Diabetes – What is Diabetes?
Diabetes is a serious disease that affects millions each year. It is caused when the body does not make enough insulin or use the insulin that it does have effectively.
Diet, exercise and medication can aid in preventing or reducing the progression of the disease. It’s also crucial to be aware of the symptoms to determine the signs of a problem and seek treatment.
What is diabetes?
Diabetes is a chronic health condition (long-lasting) that alters the way your body converts food into energy. It happens when the pancreas doesn’t make enough insulin or is unable to utilize it in a proper manner.
Insulin is the hormone that helps your body absorb and use glucose, also known as sugar. Type 2 diabetics don’t produce enough insulin or aren’t able to use it effectively.
In both forms of diabetes, blood sugar levels can become excessively high over time. This can lead to issues in the kidneys, eyes and feet. It can also damage the heart and brain arteries as well as your brain.
Type 1 diabetes
Type 1 diabetes is a disease caused by an autoimmune reaction which means that your immune system attacks insulin-producing pancreatic cells and destroys them. The destruction can take place over several years or even decades, eventually leading to a total lack of insulin.
Insulin is a requirement for people with type 1 diabetes all day. They must also monitor their blood sugar levels and adjust their insulin, food and activity levels to keep their blood sugar within the healthy range.
Type 2 diabetes
If you suffer from type 2 diabetes, your body is not producing insulin as it should. Insulin is a hormone that aids your cells in moving glucose (blood sugar) from your blood into your cells where it can be utilized to generate energy.
Type 2 diabetics should exercise and eat a healthy diet. They may also have to take medication to manage their blood glucose levels.
Diabetes in women symptoms
Diabetes is a chronic disease that affects people of all races, ethnic groups age, genders, and ages. Women are more susceptible than men.
Women with diabetes are at a greater risk likelihood of developing complications than men, including heart disease (the most common diabetes complication) and vision loss.
One of the first signs of diabetes in women is a rise in thirst and urination, called polydipsia. This is because diabetes can cause excess sugar to accumulate in your bloodstream and kidneys can’t eliminate it.
Men with diabetes The signs and symptoms
In diabetes, cells are unable to use blood sugar (glucose) to generate energy. This is usually due to the pancreas doesn’t produce enough insulin.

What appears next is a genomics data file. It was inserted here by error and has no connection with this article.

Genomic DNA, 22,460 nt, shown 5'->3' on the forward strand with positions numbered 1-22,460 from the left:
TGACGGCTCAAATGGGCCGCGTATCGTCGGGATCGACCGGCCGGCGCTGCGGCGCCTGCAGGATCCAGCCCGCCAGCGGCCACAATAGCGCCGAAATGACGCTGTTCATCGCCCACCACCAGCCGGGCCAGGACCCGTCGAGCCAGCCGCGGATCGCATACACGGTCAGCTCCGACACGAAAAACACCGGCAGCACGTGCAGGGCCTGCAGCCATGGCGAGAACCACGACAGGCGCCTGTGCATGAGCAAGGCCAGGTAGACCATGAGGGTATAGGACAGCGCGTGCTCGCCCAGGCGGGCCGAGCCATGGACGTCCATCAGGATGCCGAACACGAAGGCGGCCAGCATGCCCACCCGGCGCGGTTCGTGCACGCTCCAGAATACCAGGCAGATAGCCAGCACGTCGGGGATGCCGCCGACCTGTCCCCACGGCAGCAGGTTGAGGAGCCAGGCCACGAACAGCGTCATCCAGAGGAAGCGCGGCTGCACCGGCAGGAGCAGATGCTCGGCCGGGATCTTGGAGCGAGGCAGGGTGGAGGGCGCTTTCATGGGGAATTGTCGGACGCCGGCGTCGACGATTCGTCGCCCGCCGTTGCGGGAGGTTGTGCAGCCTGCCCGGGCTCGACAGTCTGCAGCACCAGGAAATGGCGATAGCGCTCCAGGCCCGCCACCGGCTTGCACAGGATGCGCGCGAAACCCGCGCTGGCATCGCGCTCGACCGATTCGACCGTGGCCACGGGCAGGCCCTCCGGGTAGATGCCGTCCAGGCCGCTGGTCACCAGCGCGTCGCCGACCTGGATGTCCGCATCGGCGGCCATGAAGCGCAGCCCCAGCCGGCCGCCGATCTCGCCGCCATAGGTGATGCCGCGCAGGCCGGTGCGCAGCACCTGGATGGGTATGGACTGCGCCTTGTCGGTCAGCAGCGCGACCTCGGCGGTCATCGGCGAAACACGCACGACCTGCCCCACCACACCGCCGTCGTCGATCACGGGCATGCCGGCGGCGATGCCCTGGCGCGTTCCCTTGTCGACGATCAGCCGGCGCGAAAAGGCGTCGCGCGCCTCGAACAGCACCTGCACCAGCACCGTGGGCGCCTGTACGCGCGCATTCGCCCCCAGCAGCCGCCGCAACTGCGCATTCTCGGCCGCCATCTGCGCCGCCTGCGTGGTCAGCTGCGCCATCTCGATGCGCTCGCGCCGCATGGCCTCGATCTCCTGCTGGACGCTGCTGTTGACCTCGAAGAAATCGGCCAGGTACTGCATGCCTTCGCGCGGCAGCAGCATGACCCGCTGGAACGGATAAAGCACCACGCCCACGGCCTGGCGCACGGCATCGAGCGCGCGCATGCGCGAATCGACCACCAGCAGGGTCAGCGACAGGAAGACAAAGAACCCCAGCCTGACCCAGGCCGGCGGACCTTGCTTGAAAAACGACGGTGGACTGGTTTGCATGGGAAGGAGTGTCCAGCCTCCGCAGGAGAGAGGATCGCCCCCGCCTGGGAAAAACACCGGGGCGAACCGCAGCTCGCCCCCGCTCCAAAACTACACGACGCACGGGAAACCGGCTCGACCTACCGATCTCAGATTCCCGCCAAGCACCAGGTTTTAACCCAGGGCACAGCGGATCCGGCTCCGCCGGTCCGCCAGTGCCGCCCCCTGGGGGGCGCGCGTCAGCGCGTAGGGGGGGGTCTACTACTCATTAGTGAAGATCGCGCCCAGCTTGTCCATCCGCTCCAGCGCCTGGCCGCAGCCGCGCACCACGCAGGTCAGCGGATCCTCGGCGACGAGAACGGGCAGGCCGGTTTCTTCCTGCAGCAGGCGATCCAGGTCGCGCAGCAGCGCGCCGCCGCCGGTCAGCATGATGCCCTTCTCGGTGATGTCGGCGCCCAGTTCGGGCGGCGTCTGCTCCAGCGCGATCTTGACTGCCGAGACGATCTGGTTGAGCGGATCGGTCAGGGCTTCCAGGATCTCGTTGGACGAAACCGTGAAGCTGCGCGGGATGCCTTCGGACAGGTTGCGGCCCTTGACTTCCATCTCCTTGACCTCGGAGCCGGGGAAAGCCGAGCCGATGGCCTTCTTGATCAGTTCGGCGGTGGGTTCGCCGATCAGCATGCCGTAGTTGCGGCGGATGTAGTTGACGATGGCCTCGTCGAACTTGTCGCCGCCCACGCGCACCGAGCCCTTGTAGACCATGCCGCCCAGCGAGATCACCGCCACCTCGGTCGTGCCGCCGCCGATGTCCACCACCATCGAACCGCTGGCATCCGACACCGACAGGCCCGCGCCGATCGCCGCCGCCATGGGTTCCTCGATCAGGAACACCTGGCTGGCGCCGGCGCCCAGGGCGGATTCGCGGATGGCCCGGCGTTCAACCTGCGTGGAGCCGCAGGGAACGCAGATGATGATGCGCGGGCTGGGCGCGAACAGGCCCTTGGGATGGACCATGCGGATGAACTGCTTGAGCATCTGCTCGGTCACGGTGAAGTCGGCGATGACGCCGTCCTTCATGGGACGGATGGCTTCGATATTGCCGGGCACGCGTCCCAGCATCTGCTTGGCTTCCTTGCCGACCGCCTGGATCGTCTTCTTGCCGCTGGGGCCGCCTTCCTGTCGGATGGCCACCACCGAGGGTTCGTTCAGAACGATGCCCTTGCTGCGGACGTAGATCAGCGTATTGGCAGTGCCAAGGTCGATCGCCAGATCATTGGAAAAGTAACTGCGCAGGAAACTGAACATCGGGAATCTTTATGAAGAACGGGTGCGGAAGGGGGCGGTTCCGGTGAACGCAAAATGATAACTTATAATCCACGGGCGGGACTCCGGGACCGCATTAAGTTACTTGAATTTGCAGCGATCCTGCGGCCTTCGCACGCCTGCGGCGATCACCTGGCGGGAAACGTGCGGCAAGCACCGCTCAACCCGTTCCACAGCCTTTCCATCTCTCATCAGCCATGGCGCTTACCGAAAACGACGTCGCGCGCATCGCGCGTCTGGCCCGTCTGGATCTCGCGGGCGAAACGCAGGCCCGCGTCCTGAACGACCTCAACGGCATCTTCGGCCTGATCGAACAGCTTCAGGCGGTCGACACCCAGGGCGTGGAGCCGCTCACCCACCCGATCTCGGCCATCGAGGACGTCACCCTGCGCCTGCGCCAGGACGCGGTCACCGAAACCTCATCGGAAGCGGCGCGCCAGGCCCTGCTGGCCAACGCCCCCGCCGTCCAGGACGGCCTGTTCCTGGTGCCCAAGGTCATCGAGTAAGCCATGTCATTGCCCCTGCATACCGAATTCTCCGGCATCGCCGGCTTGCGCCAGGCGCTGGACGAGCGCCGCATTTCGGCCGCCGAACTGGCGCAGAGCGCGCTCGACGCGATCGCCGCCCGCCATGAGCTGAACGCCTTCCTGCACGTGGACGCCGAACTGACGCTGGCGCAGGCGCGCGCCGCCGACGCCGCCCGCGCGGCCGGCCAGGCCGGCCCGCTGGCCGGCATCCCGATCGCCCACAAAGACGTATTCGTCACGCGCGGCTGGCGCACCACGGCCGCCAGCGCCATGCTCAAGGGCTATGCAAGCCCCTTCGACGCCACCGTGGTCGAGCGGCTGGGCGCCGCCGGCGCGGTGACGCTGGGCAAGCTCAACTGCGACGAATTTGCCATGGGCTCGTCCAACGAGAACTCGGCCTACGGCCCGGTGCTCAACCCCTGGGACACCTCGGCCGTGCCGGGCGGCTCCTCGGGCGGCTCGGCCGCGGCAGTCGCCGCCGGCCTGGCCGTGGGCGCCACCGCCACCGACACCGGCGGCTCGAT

This leads to elevated blood sugar levels. Your body then tries to lower the levels by flushing the excess glucose in your bloodstream through urine.
Patients with diabetes are usually thirsty and require to drink plenty of fluids.
Men can also experience weight loss since their bodies break down muscle to make energy, instead of fat. This is because blood sugar levels are high for extended periods.
A balanced diet for diabetes is an important aspect of managing the condition. It can help you manage your blood sugar, reduce your weight and risk factors for heart disease.
You should include whole food items in your diet, such as fruits, vegetables, and whole grains. Also, dairy products that are low in fat products, beans, and legumes are good choices. It should be low in added sugars and saturated fats (unhealthy).
You might consider limiting your consumption of sweetened drinks with sugar. These drinks typically contain lots of sugar which can result in high blood sugar levels.
Your doctor might prescribe diabetes medications to keep your blood sugar (glucose) levels within a normal range. These medications are typically paired with lifestyle changes, such as exercise and diet to help you manage your diabetes.
If your blood sugar levels are not being controlled by one medication, you may need to take a different medication. Your doctor can help you choose the best medicine for your personal preferences and needs.
Newer medicines like glucagon-like peptide-1 receptor agonists and sodium-glucose cotransporter-2 inhibitors lower blood sugar levels, have kidney and cardiovascular benefits and reduce the risk of complications. They’re also helpful for weight loss and are available in tablet and injectable forms.